This summer, the South Koreans revealed that they were going to build a larger amphibious ship, and configure it to operate F-35Bs onboard.
In 2018, the South Korean Navy launched its second 14,500 Dodo-class amphibious ship.
At the time of the launch ceremony in May 2018, the South Korean defense minister noted: “In order to preserve our maritime sovereignty at sea and play a role as a member of the international community, we have to move farther toward greater oceans,” the minister said. “I’m convinced that the Marado will bring honor to the Republic of Korea by contributing northeast Asian and global maritime security.”
According to one source: “The Dokdo-class LPH can carry up to 720 fully equipped marines, 10 tanks, 10 trucks, seven amphibious assault vehicles and three artillery systems. It can sail at a maximum speed of 41 kilometers with a crew of 300 aboard.
“The well deck has a capacity for two landing craft. Below the deck hanger, 15 helicopters, including two V-22s, can fit while the flight deck can simultaneously accommodate up to five helicopters of all types, according to DAPA.” officials.
With this experience under their belt, they are moving on to build a larger ship, once which can operate fast jets. Rather than trying to cram F-35Bs onto a traditional amphibious ship, the South Koreans have decided to build more towards the USS America approach. They will build an aviation oriented ship without a well deck for launching amphibious vehicles.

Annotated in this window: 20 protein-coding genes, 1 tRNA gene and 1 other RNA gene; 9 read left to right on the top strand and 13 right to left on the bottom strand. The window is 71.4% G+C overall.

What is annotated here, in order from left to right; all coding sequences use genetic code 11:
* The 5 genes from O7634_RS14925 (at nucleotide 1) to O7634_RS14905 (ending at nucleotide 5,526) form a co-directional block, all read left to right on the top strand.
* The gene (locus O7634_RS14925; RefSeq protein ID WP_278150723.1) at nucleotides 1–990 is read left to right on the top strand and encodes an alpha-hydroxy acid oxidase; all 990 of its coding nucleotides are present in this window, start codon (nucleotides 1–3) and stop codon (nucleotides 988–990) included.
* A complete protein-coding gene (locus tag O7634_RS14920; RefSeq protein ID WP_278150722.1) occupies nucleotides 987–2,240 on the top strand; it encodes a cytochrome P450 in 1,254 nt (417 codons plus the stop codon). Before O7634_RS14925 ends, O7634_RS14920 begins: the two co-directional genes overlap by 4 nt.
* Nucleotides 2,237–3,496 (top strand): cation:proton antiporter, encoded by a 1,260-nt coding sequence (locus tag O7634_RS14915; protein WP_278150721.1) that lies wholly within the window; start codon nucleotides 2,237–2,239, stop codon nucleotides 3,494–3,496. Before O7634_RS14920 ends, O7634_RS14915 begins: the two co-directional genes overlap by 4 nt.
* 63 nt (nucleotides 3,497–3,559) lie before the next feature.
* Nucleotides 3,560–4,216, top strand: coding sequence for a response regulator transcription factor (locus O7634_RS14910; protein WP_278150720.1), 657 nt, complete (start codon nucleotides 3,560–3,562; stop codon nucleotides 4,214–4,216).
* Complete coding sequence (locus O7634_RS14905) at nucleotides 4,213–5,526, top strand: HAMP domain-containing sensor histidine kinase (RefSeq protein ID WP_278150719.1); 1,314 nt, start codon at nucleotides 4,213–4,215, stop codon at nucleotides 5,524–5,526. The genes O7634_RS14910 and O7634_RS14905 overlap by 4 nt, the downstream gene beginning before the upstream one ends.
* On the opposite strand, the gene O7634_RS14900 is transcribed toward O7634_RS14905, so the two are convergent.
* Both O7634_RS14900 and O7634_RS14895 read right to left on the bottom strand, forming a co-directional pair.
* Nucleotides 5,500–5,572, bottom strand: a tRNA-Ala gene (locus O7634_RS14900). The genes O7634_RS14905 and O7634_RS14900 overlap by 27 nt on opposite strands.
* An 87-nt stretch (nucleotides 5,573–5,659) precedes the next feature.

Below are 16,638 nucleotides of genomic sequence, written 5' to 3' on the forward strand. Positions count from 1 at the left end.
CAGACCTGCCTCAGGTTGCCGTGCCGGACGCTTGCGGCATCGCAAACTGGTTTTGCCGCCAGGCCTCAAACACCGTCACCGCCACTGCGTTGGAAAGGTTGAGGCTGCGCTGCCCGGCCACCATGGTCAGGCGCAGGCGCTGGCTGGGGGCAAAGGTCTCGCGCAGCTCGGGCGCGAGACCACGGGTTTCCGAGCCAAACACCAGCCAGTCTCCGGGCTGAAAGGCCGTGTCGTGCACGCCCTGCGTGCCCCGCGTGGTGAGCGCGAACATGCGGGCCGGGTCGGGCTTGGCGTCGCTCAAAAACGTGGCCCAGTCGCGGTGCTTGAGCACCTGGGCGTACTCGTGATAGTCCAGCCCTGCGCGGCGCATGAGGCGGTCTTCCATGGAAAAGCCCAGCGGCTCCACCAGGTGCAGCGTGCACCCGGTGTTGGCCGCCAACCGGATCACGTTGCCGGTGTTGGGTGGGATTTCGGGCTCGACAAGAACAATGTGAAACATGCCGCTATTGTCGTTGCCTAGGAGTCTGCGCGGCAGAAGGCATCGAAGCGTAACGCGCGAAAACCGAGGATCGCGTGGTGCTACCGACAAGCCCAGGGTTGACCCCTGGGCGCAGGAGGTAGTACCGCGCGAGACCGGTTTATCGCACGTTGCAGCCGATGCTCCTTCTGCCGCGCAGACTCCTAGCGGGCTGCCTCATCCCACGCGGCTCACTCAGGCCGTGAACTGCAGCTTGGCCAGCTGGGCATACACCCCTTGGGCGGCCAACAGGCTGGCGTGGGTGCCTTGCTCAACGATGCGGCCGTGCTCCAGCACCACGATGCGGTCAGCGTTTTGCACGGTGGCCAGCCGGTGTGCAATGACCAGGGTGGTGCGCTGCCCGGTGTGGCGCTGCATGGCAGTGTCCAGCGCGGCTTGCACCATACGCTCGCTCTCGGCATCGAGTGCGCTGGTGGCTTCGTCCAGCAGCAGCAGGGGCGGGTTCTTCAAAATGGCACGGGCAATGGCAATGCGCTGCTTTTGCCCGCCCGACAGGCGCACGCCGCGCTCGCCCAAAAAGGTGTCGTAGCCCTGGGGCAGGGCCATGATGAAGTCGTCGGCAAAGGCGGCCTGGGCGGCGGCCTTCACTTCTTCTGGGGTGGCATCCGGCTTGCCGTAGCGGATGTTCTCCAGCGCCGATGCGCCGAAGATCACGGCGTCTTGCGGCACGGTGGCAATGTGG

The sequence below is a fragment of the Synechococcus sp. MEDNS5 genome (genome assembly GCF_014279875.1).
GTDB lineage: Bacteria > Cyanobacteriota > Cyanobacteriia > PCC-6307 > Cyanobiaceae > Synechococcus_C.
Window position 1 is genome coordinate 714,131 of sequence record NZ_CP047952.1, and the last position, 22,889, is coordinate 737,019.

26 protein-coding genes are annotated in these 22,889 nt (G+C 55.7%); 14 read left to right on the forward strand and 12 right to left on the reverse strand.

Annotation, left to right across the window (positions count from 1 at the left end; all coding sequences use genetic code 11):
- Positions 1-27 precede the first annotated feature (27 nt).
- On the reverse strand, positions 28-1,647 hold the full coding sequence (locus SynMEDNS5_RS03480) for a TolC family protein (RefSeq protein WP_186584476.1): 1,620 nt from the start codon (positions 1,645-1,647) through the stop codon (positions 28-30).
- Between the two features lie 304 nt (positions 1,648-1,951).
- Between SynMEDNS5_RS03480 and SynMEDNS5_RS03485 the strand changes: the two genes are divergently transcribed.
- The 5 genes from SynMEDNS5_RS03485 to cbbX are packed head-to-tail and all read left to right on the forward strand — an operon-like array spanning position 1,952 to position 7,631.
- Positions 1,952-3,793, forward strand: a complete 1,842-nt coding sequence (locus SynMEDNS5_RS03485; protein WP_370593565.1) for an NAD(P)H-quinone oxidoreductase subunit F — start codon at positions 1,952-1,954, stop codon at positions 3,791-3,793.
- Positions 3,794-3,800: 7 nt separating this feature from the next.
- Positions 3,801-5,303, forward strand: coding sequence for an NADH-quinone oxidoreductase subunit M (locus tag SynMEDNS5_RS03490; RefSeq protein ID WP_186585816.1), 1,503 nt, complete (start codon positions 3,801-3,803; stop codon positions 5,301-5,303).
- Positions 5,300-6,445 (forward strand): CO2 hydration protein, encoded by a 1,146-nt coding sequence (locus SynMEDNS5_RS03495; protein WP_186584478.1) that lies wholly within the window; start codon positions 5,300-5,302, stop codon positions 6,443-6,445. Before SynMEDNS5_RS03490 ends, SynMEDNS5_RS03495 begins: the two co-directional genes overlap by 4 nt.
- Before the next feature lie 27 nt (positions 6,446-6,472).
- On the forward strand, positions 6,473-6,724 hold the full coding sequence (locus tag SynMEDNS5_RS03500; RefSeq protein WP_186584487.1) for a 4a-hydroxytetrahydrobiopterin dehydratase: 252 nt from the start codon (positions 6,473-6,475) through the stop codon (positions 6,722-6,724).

But why are they building it?
How will it be used?
How does this platform decision presage changes in South Korean strategy?
And how will adding this capability for the South Korean force alter how they would need to think about ship defense and offenses involving a larger deck amphibious ship?
I will deal with these questions in later articles in this series but would first like to review answers to these questions which have been suggested in articles published after the decision became evident.
Let me review those answers.
According to Robert Farley writing in The Diplomat:
South Korea’s primarily military problem remains the existence and hostility of North Korea. But with both Japan and China building aircraft carriers, and with the United States no longer a reliable partner, the decision to pursue carriers has a clear strategic logic.